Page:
Detection through additional screening facilitates timely treatment
WEDNESDAY, Dec. 30, 2015 (HealthDay News) — Third-trimester screening for alloimmunization in Rhesus c (Rhc)-negative women improves detection and treatment of hemolytic disease of the fetus and newborn (HDFN), according to a study published online Dec. 11 in BJOG: An International Journal of Obstetrics and Gynaecology.
Yolentha M. Slootweg, from the Leiden University Medical Centre in the Netherlands, and colleagues sought to identify the risk factors for late alloimmunization by evaluating the effect of red blood cell antibody screening in the 27th week of pregnancy in Rhc-negative women in a two-year nationwide cohort. The authors evaluated the effect of this screening on detection of alloimmunization, undetected at first-trimester screening (“late” alloimmunization), and subsequent HDFN.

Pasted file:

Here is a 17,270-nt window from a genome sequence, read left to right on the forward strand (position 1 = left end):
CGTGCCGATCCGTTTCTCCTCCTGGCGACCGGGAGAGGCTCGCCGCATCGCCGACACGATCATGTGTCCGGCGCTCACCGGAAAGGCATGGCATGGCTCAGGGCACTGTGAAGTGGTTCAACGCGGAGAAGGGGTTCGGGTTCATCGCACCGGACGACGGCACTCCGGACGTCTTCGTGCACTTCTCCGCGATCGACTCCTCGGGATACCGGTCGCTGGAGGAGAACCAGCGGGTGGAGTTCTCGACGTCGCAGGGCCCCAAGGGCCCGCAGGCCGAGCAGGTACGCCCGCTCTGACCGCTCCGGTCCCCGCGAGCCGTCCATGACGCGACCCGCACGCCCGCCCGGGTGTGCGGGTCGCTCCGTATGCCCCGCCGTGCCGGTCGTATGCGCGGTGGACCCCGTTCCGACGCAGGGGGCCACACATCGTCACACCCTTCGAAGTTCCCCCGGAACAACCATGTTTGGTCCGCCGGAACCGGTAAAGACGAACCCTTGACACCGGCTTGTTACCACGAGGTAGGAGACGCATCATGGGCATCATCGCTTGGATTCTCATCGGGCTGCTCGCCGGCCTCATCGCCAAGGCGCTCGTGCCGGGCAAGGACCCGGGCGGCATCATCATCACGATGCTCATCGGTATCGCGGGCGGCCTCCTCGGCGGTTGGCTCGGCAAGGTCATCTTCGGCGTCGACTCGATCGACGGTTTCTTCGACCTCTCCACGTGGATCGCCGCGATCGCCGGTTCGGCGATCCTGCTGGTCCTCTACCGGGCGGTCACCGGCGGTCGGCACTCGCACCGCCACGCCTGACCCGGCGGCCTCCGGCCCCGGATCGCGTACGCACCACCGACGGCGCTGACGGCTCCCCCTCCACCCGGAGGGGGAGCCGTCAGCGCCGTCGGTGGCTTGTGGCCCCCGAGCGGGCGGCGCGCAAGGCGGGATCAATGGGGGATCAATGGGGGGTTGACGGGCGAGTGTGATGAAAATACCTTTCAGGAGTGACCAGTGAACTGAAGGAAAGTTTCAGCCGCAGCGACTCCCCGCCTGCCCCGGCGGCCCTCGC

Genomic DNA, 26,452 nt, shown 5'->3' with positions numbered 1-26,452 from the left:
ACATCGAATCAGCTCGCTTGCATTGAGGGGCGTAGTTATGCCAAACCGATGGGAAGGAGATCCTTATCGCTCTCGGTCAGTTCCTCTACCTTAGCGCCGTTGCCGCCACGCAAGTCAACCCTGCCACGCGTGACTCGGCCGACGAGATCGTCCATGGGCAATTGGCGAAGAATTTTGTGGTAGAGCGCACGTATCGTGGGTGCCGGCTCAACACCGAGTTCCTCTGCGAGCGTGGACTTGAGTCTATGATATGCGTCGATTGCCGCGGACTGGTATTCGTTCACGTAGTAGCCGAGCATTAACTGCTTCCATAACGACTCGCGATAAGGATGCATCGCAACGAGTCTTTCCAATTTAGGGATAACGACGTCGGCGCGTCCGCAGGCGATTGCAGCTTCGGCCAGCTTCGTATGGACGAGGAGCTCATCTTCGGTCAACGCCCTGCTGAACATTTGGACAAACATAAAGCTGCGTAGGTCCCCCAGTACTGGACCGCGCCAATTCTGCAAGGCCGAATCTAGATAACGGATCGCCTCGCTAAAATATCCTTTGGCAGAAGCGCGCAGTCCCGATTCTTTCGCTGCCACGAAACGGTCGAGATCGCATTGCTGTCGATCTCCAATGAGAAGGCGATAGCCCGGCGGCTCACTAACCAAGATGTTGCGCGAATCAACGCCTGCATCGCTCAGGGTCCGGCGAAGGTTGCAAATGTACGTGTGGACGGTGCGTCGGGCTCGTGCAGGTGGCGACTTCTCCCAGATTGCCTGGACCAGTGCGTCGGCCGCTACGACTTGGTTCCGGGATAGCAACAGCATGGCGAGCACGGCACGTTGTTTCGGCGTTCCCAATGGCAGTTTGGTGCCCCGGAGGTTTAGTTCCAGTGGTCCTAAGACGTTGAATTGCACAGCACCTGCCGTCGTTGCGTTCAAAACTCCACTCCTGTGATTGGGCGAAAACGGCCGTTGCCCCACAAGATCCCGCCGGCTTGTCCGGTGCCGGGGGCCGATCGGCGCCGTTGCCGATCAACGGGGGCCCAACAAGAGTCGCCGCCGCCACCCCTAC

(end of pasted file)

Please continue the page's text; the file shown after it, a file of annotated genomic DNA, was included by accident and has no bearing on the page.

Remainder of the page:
The researchers found that late alloimmunization occurred in 99 of 62,096 (0.159 percent) Rhc-negative women. Severe HDFN (fetal/neonatal transfusion) occurred in two Rhc-negative women, while moderate HDFN (phototherapy) occurred in 20 children. To detect one HDFN case the number needed to screen was 2,823. Significant risk factors for late alloimmunization were former blood transfusion, parity, and amniocentesis/chorionic villus sampling during current pregnancy.
“The occurrence of most factors before the current pregnancy suggests a secondary immune response explaining most late alloimmunizations,” the authors write.
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